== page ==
I was asked this question today: how might we convince stakeholders to invest in design? What a beautifully rich question! It inspired me to put down a few thoughts.
To “convince” people to solve problems we want to solve, we’d need to bring them to a shared understanding of the problems. Investing in anything requires us to believe that solving the problem is worth the cost as well as the pain of change and transition. We often try to “convince” people to solve a problem (e.g. invest in design, buy something, etc.) by showing them how more effective/efficient/insert-metric-here a different approach could, conceptually, be. “That looks great,” they say, but they’re not putting their money where their mouths are.
They might say that looks great and still not bite because they haven’t come to the conclusion that their current pain is worth solving. To get to a shared understanding of the problem space, it will come down to research: through observation, through provocation sessions (put something in front of them to get reactions as a way to gather data, like a probe sent to outer space). We need to scale: that’s what gets me excited but not without the confidence of some evidence that there’s a shared understanding of the problem space and a shared belief that the problem is worth solving. For me, it’s less about convincing and more about aligning.
The question of how to convince third parties to invest in design begs another question: what do we mean by “invest in design”? Is it outputs or outcomes we’re looking for? Outputs as in aligning to the same UI paradigm? Or outcomes as in a design process rather than the coded artifacts? These aren’t mutually exclusive, of course. For example, a full-fledged design system can create a UI paradigm across different implementations, but are we trying to solve OUR problems or our CUSTOMERS’ problems? Are their problems at the UI level or the workflow level or something even more fundamental: do they need a PDF export, a way to manage their subscriptions, or a smart AI to help them optimize their spending?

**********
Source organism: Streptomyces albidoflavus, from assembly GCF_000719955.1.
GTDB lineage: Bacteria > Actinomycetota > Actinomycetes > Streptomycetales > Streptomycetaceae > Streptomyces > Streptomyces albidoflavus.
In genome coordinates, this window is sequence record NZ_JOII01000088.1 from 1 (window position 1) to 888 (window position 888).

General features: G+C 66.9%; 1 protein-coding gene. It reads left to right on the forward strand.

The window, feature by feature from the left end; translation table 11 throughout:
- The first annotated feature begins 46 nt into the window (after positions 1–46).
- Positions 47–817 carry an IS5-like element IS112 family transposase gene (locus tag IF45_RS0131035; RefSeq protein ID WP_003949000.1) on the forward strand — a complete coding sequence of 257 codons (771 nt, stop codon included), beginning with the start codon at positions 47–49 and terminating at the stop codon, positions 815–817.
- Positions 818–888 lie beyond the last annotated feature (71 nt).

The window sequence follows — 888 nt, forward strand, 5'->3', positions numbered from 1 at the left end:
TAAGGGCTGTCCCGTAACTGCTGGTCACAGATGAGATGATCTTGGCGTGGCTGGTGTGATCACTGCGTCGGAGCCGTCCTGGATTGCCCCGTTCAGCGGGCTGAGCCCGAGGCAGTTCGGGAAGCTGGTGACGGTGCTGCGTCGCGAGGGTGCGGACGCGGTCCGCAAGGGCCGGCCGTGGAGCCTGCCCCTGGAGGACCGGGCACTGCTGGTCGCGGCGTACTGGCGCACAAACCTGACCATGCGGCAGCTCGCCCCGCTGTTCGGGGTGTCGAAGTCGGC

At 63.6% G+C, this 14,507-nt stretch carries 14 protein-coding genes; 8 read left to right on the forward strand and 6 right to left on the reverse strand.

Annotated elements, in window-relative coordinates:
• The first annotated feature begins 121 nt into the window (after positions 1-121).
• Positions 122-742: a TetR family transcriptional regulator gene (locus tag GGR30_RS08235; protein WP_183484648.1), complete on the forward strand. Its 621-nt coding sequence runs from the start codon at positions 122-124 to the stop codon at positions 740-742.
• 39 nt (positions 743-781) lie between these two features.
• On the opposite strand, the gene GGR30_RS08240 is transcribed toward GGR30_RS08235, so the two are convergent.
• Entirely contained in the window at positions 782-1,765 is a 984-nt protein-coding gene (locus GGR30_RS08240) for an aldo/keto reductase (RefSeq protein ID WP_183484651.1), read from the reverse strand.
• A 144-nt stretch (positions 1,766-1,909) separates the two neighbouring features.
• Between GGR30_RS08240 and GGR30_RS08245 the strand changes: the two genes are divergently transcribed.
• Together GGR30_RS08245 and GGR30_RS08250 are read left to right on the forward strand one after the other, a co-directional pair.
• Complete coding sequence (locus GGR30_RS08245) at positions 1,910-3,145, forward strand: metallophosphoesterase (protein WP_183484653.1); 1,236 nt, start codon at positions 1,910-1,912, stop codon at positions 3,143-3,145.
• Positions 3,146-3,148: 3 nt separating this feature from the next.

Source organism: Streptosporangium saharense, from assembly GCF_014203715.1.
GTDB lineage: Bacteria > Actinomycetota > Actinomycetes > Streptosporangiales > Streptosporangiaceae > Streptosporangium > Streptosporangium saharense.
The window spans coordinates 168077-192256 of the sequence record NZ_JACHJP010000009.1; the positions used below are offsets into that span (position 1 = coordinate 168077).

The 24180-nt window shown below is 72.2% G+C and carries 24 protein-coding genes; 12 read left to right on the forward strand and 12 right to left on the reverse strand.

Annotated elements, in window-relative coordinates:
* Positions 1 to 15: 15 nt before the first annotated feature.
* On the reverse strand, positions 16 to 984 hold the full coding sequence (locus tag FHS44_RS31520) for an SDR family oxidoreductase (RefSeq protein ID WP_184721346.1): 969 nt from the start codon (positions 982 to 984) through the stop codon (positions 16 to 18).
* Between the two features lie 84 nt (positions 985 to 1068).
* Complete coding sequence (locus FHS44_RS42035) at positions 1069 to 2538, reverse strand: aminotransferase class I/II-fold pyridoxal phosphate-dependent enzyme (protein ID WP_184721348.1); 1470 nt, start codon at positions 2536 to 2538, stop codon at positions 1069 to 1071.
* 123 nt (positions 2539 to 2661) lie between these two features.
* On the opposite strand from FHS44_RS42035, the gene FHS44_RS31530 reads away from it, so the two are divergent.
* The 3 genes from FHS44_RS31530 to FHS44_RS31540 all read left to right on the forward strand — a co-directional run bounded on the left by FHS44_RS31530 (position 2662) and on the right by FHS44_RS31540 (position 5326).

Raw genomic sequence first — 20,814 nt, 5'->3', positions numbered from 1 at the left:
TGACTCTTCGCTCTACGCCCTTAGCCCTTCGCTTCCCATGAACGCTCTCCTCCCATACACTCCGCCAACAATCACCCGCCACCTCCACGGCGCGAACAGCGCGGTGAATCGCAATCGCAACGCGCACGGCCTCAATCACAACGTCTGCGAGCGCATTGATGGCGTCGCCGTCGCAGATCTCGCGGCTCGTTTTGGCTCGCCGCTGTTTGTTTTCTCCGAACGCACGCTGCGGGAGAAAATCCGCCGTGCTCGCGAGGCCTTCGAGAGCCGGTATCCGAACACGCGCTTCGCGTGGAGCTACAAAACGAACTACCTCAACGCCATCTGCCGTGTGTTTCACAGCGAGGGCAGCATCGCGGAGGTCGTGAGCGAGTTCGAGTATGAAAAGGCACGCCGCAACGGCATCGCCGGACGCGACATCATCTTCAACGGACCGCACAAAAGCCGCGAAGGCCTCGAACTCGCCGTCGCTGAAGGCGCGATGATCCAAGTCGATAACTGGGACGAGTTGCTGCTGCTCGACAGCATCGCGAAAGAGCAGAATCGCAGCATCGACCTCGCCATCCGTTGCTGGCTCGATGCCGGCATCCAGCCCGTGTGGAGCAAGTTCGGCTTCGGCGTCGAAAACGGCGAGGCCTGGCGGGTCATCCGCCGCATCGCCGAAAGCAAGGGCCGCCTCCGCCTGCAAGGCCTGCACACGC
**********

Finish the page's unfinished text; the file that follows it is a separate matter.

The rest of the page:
In other words, is the problem a surface or a substrate problem? Surface-level solutions have a visceral appeal that substrate-level solutions don’t. Design has processes and tools to tackle problems from surface to substrate and everything in between. Solving surface-level problems versus substrate-level problems requires different types of investment. Surface-level problems could be solved at the level of output, whether it’s delivered by a vendor or by internal teams. Substrate problems require investment at the organization level: sometimes it needs different ways of working or different team organization, or even different mental models–none of which are straightforward or fast.